Remaining members of the Klamath Settlement Group are meeting in Sacramento this week. The group hopes to finalize drafting of the Water and Dam Deals it has been working on for the last couple of years and to release these documents for public review. The latest schedule released by the group calls for parties to sign the combined deals in mid-February. However, this group has missed deadlines many times before and these new deadlines may slip as well.
Much in these deals can be implemented immediately; some provisions are, in fact, already being implemented. But the more controversial provisions – including mandating a first call on water to irrigators, golf courses, lumber mills and other water users within the federal Klamath Project – are illegal under current law and therefore can only be accomplished via federal legislation. Other provisions – like granting Klamath Project Irrigators the right to “take” Bald eagles, Kuptu, Tsuam and other California “fully protected species” – are illegal under state law and thus require state legislation.
In a recent electronic town hall meeting, Congressman Mike Thompson indicated that he would carry legislation with an unidentified “Oregon congressman” to implement the Klamath Settlement Group’s Dam and Water Deals (see KlamBlog’s December 14th post). The newly formed Klamath Conservation Partners coalition, however, wants Mr. Thompson to consider all proposals – including the so-called “clean dam bill” approach – before drafting Klamath legislation.
Others have questioned the wisdom of making a special funding allocation for Klamath River Basin salmon restoration as proposed in the deals. In recent decades salmon restoration funding has been appropriated on a regional basis. A return to basin-by-basin salmon restoration funding could set off a political fight among restorationists from different basins over restoration funding. About 1/3rd of the nearly $1 billion taxpayer dollars called for in the Water Deal would be allocated to restoration; the remainder is subsidies to irrigators, tribes and counties. With record budget deficits expected again in 2010, the high cost of the deals could be an impediment to passing legislation to implement them.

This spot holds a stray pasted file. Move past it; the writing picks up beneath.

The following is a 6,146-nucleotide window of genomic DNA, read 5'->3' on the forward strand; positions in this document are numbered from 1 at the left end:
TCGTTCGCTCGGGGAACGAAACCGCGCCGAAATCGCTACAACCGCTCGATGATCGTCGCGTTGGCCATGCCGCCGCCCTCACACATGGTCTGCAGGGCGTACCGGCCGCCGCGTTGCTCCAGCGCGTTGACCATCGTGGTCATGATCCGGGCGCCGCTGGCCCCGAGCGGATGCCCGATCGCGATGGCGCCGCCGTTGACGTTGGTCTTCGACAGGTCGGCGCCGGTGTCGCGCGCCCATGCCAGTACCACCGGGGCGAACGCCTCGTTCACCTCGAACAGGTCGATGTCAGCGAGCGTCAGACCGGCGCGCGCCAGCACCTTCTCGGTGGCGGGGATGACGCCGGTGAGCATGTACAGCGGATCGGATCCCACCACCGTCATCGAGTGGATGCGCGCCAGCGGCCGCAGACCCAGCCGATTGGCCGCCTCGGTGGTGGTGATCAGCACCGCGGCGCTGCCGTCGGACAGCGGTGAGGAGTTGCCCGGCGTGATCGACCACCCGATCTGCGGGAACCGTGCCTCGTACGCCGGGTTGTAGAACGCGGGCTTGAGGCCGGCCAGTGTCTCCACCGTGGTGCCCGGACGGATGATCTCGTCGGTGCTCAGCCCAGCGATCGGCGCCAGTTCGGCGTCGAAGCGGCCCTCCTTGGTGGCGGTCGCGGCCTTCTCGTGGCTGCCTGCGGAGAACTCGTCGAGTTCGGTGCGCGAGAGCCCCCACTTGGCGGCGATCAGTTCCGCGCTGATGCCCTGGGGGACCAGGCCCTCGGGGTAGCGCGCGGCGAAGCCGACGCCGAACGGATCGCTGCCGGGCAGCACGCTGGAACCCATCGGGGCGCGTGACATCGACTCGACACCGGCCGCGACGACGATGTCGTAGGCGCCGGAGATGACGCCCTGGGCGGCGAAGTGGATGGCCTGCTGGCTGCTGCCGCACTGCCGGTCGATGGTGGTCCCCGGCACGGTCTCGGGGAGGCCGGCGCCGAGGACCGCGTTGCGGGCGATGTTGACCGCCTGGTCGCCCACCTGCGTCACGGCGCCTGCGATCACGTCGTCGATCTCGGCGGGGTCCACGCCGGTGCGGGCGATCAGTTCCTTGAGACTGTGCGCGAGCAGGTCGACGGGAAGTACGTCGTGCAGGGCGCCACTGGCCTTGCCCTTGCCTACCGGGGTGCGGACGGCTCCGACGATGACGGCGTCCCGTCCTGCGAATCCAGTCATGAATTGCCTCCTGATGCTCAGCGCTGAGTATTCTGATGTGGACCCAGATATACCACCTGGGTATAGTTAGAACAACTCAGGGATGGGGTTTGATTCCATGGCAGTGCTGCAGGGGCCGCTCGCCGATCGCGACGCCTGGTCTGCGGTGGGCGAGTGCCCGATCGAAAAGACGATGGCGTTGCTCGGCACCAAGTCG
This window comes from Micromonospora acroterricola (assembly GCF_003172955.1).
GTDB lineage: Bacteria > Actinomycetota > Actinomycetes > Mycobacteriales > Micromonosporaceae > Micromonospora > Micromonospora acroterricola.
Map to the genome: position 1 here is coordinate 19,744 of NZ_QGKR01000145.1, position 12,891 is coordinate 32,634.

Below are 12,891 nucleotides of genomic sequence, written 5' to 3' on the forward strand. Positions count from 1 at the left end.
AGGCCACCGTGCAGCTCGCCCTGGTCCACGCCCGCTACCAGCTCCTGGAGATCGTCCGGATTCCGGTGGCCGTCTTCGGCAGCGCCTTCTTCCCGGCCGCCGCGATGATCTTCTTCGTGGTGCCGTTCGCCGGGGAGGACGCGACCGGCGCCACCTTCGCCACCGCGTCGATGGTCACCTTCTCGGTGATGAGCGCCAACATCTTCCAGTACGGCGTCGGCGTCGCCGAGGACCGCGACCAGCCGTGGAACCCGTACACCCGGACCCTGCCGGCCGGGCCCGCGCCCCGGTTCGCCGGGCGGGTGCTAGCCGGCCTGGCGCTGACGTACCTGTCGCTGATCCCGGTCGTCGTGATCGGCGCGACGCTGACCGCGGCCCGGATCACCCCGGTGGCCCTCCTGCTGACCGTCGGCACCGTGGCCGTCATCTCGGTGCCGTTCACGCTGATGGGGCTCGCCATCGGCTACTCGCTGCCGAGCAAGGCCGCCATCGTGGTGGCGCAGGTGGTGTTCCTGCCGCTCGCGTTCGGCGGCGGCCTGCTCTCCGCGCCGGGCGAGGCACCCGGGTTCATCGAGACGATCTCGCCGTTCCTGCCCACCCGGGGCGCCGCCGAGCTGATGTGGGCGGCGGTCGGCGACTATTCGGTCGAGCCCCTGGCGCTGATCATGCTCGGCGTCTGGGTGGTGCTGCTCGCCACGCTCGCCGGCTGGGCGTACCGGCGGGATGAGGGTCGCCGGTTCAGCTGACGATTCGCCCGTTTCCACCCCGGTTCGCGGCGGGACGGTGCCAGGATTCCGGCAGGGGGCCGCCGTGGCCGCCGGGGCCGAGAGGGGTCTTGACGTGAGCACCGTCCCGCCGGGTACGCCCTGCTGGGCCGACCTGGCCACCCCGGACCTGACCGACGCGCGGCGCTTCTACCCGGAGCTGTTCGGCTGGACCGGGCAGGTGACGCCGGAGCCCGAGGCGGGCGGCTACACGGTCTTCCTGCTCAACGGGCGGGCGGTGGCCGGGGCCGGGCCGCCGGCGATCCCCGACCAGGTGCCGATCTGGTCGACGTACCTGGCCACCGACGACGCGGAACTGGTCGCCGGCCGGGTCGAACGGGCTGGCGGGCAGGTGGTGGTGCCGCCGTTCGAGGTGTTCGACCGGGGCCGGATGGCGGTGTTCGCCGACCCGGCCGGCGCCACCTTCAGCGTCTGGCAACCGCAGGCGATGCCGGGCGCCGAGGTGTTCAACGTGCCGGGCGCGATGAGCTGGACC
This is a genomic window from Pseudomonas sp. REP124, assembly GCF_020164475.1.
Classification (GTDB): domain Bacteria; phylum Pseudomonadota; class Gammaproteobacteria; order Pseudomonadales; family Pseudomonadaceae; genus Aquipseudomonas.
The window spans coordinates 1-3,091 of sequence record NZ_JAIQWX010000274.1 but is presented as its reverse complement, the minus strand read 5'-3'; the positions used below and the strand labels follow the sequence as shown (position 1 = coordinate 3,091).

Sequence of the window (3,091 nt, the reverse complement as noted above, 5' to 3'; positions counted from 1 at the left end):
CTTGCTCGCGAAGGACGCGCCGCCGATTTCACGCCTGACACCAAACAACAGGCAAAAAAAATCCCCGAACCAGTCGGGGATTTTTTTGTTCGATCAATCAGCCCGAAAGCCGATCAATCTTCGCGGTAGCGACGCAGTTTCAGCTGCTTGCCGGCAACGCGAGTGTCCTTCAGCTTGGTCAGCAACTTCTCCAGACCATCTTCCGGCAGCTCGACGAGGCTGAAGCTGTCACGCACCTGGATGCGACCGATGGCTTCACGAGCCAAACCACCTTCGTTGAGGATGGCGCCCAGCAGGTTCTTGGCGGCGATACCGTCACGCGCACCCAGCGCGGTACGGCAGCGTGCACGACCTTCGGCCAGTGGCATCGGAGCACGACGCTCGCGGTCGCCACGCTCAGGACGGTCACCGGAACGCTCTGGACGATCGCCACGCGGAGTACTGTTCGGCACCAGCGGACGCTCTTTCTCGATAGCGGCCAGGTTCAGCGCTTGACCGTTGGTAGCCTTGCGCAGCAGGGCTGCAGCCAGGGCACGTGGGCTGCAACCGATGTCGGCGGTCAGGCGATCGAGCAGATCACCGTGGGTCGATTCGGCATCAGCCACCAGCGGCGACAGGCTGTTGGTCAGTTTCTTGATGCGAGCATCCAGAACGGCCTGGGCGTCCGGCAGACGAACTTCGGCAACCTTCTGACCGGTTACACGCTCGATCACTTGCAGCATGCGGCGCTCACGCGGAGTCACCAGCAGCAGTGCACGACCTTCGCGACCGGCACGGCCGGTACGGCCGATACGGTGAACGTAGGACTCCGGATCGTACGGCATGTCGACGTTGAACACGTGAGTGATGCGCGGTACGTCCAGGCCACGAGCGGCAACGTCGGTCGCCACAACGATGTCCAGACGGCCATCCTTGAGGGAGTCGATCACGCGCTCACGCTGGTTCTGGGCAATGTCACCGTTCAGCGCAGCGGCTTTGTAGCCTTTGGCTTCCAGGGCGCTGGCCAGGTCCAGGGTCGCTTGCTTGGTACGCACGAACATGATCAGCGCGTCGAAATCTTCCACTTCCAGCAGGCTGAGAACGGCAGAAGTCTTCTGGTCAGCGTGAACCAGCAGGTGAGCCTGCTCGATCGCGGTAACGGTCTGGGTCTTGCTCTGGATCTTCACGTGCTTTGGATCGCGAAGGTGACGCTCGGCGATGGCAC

Meanwhile, there is a major conflict within one of the tribes which has promoted the deals. At a November general council meeting, about 50 members of the Klamath Tribes voted to remove all but one member of the current tribal council. The following Monday a group of members tried to remove these folks physically from tribal offices in Chiloquin, Oregon. However, the Bureau of Indian Affairs, which oversees tribal government operations, has written a letter indicating that the removal action was illegal because proper procedures were not followed. There is another General Council meeting on January 9th at which dissidents may again try to remove Council members.
It is not known whether the conflict has anything to do with the proposed Water and Dam Deals or how a change in the tribal council make-up could impact the Tribe’s position on the deals. Comments on Chiloquin web sites indicate that the conflict is more about services, management of the Tribe’s casino and the manner in which payments are made to tribal members.
In tribal governments with the general council system all major actions of the tribe must be approved by a council in which all adult members have a vote. Among Klamath River Basin federally recognized tribes the Quartz Valley Indian Reservation also uses a general council system. The Karuk, Hoopa and Yurok Tribes operate on a system where the vote of representatives elected to a tribal council can make final decisions without the vote of the membership. Another Klamath River Basin native group - the Shasta Nation - is not federally recognized.
In other tribal news, traditional Yurok-Karuk ceremonial leader Chris Peters has requested an audience with the Yurok Tribal Council to discuss “significant and far reaching cultural and spiritual issues” associated with the Dam and Water Deals. A date for that audience has not been set.